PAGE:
Ben Olsen No Comments

Chances are you’ve answered “What do you do?” with “I am…”

“I am a doctor.”

“I am a lawyer.”

“I am a chef.”

Especially here in the USA, we get a lot of our identity from our profession.

In my case, I’m a guy who helps people buy and sell businesses. I help people who want to be business owners find and purchase the right company for them, and I help business owners sell their companies. This doesn’t mean that’s ALL I do, let alone that it’s all I am, but for at least 10 hours every weekday day my mind is on how to achieve those transactional outcomes.

Business Ownership Shapes Who You Are

Although our clients rarely use these words, when they are making decisions about dealmaking, they are deciding who they want to be and what aspect of their identity is most important to them.

They are using their money to decide their future. This is different than putting money anonymously “in the market” – it is much more personal. When our clients put their life savings at risk to bet on themselves, the decision becomes much more emotional than a mere business decision.

For those who manage to do it and make a life for themselves as business owners, the ride can become an identity they never want to change.

For example, we’ve never closed a deal with someone over the age of 70. For whatever reason, the business owners we’ve met aged 70 or over no longer will leave their company voluntarily. They love to flirt but they don’t get deals done.

Can You Even Consider Doing Something Else??

“When a certain range of issues and ways of thinking become entrenched, it means that others start to feel awkward and even threatening” (Book of Life).

We often joke that business owners are “unemployable” because after donning the business owner identity for any amount of time, it becomes nearly impossible to slip into any other identity.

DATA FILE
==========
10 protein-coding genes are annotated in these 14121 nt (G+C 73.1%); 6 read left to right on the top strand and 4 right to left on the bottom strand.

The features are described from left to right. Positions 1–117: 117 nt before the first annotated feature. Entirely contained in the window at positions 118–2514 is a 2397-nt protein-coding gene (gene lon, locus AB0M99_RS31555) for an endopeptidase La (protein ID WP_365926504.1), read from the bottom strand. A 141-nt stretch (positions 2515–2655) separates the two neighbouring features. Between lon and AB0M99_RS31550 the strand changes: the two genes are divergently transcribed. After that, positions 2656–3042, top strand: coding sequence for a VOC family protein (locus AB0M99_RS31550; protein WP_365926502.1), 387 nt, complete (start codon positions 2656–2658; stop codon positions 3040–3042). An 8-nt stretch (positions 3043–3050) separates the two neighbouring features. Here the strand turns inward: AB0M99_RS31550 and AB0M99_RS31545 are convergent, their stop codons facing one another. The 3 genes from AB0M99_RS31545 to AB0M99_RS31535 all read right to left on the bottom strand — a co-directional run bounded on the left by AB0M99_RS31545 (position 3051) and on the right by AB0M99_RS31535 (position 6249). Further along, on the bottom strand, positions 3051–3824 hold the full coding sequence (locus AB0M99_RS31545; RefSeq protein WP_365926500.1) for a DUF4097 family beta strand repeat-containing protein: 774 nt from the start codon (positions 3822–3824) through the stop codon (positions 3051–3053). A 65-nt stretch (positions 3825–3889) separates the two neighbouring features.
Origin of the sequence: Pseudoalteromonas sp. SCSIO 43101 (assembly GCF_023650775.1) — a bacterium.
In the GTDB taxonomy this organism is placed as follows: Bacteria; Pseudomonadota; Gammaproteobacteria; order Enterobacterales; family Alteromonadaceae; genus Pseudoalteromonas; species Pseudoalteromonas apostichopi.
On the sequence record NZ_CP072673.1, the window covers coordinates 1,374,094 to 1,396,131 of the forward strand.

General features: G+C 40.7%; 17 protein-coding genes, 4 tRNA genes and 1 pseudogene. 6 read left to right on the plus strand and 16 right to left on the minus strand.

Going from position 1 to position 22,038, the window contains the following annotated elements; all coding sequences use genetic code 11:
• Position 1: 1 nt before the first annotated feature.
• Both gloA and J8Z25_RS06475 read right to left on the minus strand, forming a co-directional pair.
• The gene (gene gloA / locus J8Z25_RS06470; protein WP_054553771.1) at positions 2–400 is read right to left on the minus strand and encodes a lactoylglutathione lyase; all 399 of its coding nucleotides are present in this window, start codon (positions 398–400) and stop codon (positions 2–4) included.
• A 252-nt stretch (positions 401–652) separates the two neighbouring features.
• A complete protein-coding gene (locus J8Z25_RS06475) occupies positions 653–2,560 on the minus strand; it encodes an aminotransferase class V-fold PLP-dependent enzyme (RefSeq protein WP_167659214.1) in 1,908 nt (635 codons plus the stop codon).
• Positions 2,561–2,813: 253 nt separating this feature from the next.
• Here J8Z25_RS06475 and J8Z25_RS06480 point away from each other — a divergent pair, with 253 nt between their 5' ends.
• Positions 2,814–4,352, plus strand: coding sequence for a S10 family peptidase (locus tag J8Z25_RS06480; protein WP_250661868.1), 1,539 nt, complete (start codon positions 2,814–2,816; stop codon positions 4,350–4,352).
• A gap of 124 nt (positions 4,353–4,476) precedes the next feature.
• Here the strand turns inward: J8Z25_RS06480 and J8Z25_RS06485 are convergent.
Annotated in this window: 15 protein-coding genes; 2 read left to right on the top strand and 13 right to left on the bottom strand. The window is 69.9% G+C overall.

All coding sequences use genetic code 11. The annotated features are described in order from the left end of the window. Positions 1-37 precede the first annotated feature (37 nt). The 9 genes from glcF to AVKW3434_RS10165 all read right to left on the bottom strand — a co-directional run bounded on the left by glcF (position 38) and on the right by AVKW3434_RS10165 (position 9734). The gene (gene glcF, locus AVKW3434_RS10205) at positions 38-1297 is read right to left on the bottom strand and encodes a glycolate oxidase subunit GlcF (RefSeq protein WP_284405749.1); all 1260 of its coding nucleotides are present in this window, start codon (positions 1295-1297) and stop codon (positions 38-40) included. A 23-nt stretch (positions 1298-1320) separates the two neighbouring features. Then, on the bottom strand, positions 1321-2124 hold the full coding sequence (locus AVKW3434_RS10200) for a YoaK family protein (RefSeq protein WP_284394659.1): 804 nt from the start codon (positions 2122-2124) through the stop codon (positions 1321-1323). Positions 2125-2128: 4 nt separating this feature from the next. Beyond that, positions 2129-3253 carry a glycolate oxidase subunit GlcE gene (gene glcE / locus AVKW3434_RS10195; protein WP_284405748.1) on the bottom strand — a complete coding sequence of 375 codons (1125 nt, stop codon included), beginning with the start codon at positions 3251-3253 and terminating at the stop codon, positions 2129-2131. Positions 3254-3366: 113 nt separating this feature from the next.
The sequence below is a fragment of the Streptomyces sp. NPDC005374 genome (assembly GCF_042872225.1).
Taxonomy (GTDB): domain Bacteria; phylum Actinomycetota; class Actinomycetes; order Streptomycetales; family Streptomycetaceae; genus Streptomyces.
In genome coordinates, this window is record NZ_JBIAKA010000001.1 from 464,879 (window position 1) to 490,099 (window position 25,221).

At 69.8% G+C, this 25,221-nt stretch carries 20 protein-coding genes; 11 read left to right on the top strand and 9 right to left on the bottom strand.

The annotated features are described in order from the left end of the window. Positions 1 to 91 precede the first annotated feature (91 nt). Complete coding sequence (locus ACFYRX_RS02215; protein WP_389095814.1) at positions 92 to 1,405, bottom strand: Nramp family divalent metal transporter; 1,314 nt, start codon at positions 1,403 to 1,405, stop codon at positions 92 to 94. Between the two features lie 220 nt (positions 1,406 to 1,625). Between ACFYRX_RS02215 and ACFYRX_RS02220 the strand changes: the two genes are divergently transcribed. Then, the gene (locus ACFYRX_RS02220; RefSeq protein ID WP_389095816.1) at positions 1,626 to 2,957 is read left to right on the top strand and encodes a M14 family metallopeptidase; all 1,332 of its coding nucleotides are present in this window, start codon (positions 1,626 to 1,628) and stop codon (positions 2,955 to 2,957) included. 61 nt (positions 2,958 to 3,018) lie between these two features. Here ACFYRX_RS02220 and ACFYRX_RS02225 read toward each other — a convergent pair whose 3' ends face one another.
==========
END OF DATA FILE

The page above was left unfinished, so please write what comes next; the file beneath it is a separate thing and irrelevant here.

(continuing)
That’s one reason why we found “identity bridging” strategies intriguing.

Developed by a team at the Harvard Business School, these strategies are meant to ease the transition into retirement. Retirement can be a shocking existential change – one retirees, especially exiting business owners, often aren’t expecting.

The main researcher, Teresa Amabile explained, “When you work, you are a kind of tenant in a really settled life structure, where you know where you’re going to be and what you’re going to be doing Monday through Friday. And you have a clear identity related to your work. You go from that to having to be an architect of a new life structure and, often, a new identity, where you need to build a new life and explore new activities, relationships, and ways of thinking about yourself.”

When you own a business, you can’t quit and you can’t get fired. How much more powerful is your sense of identity knowing what’s at stake?

Things You Can Do to Avoid the Trap

There are seven “identity bridging” strategies the research team has discovered so far. These strategies could be useful in many transitions – in or out of business ownership included.

Here are the strategies and a description, as explained by the research team:

  1. “Enhancing a pre-transition identity through greater engagement
    • A grandmother who saw her grandchildren only on weekends might start caring for them regularly on weekdays.
  2. Activating a latent identity
    • One person had put aside motorcycling for 25 years, but before retirement, he bought a new motorcycle to reawaken his biker identity.
  3. Retrospectively revising a pre-transition identity
    • One man who said in an early interview that work had defined ‘who he was’ ended up saying a year later that he had never really identified with his career, that work was just for pay, and that his self-concept as a family man was—and had always been—most important.
  4. Maintaining a life philosophy
    • One woman described herself as being ‘very optimistic and fairly happy most days.’
  5. Enacting a previous identity in a new way
    • A retired engineer threw himself into doing hands-on engineering work as a volunteer for the new community center being built in town.
  6. Finding a new source for valued affirmation
    • One woman who had been mentoring junior workers at her old firm volunteered her coaching services through a community organization.
  7. Putting a material stake in the ground
    • One man opened a handyman shop more as a hobby than a business, yet he said the business cards he created gave him ‘a new sense of purpose.’”

These bridging strategies create something a business seller can move towards rather than only thinking about the loss of what they know inside their company.

Our clients, both buyers and sellers, often need our help to recognize and process their changing identity. We count it a privilege to walk through those questions with them.

References:

Quartz at Work , ‘Identity Bridging’ Strategies Help the Recently Retired Transition

The Book of Life, How Your Job Shapes Your Identity 

Get Dealmaking Demystified in your inbox

Leave a Reply

Your email address will not be published. Required fields are marked *